As naïve as it might sound, sometimes thieves aren’t aware they are stealing. There are many articles, images, videos, etc. in the public domain that are free to use even commercially. In order to avoid confusion your content isn’t in the public domain, be sure to place a Copyright notice in the footer of your site, or even better – under the copyrighted piece of content itself.
It also makes sense to add physical barriers to theft. For instance, you can add watermarks for images and videos – these aren’t 100% secure but they will stop some of the thieves because with your watermark it will be awkward to use the stuff elsewhere.
For articles, you may want to disable text selection. This will make it harder to copy content directly and will stop many thieves because now copying your content involves more efforts. Unfortunately, there are other ways to copy your content (though they do require more effort), so if somebody really wants your content, disabled copying won’t stop them but it’s more than nothing.
Use Google Authorship to Guard Your Content
is a very useful tool when it comes to content protection and building your online reputation. Basically, the idea is simple – you enter your online stuff and claim authorship about it.
The only issue is that you must use your real name – this is a problem, if you write under a pseudonym, or ghost write, or simply don’t want to disclose your authorship because of privacy concerns. If your site has multiple writers, you still can use Google Authorship but each of them must claim his or her articles separately.
Once your content is entered in Google Authorship, Google knows it’s you who created it, so even if it gets copied somewhere else, you won’t get the duplicate content punishment.
Protecting your content from theft is one thing, catching thieves is another. Even if you do a good job in guarding your content, there will always be thieves. The easiest way to catch them is with the help of Google Alerts.
Google Alerts is another useful service from Google. Without going into too much detail, the logic is this:
You copy sentences from your text and create alerts to be notified when they appear online. You need to make them a direct match (i.e. use quotations), so that when your words get discovered somewhere else, you get an alert. It’s best if you create 2 or 3 alerts per article – one for the first paragraph and some more from random places in the text.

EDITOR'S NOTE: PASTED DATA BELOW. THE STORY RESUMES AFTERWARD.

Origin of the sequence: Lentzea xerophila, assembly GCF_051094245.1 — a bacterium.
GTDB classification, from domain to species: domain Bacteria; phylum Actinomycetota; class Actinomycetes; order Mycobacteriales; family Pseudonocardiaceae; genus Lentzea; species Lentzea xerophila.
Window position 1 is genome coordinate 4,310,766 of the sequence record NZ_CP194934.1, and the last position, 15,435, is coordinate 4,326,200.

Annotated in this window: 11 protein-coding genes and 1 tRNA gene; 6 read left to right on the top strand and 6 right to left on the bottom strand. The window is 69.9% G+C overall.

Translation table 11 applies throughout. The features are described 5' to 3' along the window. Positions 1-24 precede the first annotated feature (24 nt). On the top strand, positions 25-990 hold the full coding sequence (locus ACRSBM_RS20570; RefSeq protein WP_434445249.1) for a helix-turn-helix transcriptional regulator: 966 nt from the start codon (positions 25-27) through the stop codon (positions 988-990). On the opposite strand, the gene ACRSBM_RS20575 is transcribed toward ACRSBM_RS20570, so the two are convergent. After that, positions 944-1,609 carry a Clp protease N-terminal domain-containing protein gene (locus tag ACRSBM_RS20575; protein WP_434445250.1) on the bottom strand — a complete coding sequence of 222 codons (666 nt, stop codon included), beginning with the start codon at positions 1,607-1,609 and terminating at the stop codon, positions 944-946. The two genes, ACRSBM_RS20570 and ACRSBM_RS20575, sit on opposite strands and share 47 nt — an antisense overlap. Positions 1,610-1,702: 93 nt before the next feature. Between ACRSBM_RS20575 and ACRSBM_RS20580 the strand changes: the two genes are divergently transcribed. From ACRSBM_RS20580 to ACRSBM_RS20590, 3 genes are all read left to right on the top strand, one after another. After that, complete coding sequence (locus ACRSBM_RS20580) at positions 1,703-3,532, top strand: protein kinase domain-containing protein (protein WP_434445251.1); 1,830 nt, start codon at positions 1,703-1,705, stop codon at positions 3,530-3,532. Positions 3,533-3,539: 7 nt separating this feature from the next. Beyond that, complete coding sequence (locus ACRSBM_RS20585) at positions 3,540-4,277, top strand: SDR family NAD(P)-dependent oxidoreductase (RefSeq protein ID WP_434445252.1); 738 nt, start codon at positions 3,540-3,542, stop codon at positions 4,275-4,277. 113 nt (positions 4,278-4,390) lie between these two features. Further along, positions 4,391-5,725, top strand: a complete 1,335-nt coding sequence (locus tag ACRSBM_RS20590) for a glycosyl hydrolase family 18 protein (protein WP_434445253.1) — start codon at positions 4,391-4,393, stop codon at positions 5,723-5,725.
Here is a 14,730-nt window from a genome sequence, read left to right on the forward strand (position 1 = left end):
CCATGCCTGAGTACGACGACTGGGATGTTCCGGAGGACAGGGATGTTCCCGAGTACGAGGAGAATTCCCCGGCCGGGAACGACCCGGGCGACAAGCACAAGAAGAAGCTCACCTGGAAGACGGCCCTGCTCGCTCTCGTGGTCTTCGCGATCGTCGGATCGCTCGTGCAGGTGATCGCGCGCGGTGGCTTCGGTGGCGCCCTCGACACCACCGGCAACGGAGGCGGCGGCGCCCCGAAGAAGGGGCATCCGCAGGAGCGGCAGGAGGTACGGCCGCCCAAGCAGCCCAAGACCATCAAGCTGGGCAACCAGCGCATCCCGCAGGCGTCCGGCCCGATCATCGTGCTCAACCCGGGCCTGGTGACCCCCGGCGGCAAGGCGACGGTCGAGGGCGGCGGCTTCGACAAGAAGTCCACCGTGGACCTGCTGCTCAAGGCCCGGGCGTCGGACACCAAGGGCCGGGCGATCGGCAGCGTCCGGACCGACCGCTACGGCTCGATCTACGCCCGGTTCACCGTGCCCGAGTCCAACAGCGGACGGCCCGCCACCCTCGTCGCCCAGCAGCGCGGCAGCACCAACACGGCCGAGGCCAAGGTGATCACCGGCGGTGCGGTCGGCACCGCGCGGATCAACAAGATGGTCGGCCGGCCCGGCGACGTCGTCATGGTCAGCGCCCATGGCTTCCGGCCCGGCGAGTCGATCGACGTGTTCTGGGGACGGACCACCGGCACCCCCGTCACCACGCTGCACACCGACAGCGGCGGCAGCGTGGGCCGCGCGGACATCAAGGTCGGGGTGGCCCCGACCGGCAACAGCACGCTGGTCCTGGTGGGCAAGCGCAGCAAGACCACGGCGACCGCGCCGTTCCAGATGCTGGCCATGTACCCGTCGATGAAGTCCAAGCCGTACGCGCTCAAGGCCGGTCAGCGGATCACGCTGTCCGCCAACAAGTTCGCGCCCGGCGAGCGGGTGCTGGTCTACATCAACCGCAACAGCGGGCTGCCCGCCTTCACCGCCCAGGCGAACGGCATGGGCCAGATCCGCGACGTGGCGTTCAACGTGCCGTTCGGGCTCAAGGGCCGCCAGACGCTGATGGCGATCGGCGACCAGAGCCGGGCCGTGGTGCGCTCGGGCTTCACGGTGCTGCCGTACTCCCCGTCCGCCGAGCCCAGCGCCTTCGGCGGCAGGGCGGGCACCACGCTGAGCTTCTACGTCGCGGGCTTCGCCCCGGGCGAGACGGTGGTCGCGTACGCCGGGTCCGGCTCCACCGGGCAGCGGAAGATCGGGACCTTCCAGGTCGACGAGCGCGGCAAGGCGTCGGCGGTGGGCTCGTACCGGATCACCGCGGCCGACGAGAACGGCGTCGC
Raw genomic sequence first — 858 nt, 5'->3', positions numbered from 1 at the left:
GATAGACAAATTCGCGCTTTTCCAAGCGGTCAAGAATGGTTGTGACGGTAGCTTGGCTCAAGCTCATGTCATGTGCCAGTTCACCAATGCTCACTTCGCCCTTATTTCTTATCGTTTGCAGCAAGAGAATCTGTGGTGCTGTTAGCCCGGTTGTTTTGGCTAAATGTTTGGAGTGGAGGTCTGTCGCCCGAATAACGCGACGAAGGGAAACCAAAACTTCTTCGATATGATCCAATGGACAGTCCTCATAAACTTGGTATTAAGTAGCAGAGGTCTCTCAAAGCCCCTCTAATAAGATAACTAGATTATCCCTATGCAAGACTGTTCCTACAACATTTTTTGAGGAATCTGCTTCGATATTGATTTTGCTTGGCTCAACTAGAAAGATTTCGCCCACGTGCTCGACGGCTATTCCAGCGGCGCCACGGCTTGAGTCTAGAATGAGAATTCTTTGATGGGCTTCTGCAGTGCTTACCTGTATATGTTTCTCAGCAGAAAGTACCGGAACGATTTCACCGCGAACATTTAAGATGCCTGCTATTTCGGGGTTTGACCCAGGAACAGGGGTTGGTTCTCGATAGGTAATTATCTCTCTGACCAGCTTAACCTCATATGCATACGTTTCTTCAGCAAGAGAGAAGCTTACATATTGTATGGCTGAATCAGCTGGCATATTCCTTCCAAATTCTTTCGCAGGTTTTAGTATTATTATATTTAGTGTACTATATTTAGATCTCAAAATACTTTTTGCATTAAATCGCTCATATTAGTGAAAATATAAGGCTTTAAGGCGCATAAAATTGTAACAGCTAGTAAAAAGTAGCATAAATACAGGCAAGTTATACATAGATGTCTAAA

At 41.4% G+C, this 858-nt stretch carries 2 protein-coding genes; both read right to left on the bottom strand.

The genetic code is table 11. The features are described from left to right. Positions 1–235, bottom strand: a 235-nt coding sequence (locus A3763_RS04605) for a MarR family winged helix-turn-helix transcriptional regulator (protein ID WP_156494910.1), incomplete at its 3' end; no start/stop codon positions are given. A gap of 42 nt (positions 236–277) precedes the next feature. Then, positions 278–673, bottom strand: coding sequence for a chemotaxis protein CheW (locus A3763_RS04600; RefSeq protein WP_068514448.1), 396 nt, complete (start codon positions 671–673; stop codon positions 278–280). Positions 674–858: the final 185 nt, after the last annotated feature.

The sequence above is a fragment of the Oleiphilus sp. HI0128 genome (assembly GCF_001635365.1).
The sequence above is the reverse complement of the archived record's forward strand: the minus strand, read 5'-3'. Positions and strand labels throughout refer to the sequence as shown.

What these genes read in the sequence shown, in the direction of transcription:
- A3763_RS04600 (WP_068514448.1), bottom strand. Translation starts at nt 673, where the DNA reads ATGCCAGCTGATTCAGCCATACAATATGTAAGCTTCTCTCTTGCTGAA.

Your first paragraph might be copied more – for instance as an intro to your article, followed by a link to your site. This isn’t theft but you still might want to be aware of it. Also, if your content is published and you are quoted as the author, this technically isn’t theft either, though you certainly might not like it.
Steps to Take to Deal with the Theft
After you get an alert and discover that content of yours has been stolen, here is what you can do next.
The first step is to gather your evidence. This means to make screenshots and prepare the original files. Of course, it’s hard to prove you were the first to publish this particular piece because having the drafts for an article doesn’t mean much – they could have been created afterwards in attempt to frame the original author. For images and videos, if you have the source files, this could be more of a proof.
If your content is indexed in Google and it has a date (and of course this date is prior to the date the copy was indexed), you can use this as well as an evidence the content was stolen from you, not vice versa.
Contact the Thief (and Their Host, If Necessary)
After you have your evidence, now it’s time to take real steps. You might be tempted to but don’t start biting right away. First, send a friendly email to the infringing party. Even if the probability isn’t high, it’s possible the theft wasn’t on deliberately. It’s possible that after your friendly email the blog owner removes your content and the problem is solved.
If the friendly email to the blog owner doesn’t help, contact their hosting provider. Attach the evidence you have and if the infringement is blatant, it’s quite possible their hosting provider might even close their account, if they don’t want to remove the stolen content on their own.
File a DMCA Complaint
Very often the steps in the previous sections suffice to deal with thieves but if they don’t do the job for you, you will have to use the heavy artillery – i.e. file a DMCA complaint with Google.
You submit a DMCA
(Digital Millennium Copyright Act
) complaint with Google to tell them to deindex content stolen from you. In this case ‘stolen’ means used without your permission or without crediting you. Google is usually quick in removing stolen content, so you can expect that shortly after you submit the complaint, it will be removed from Google’s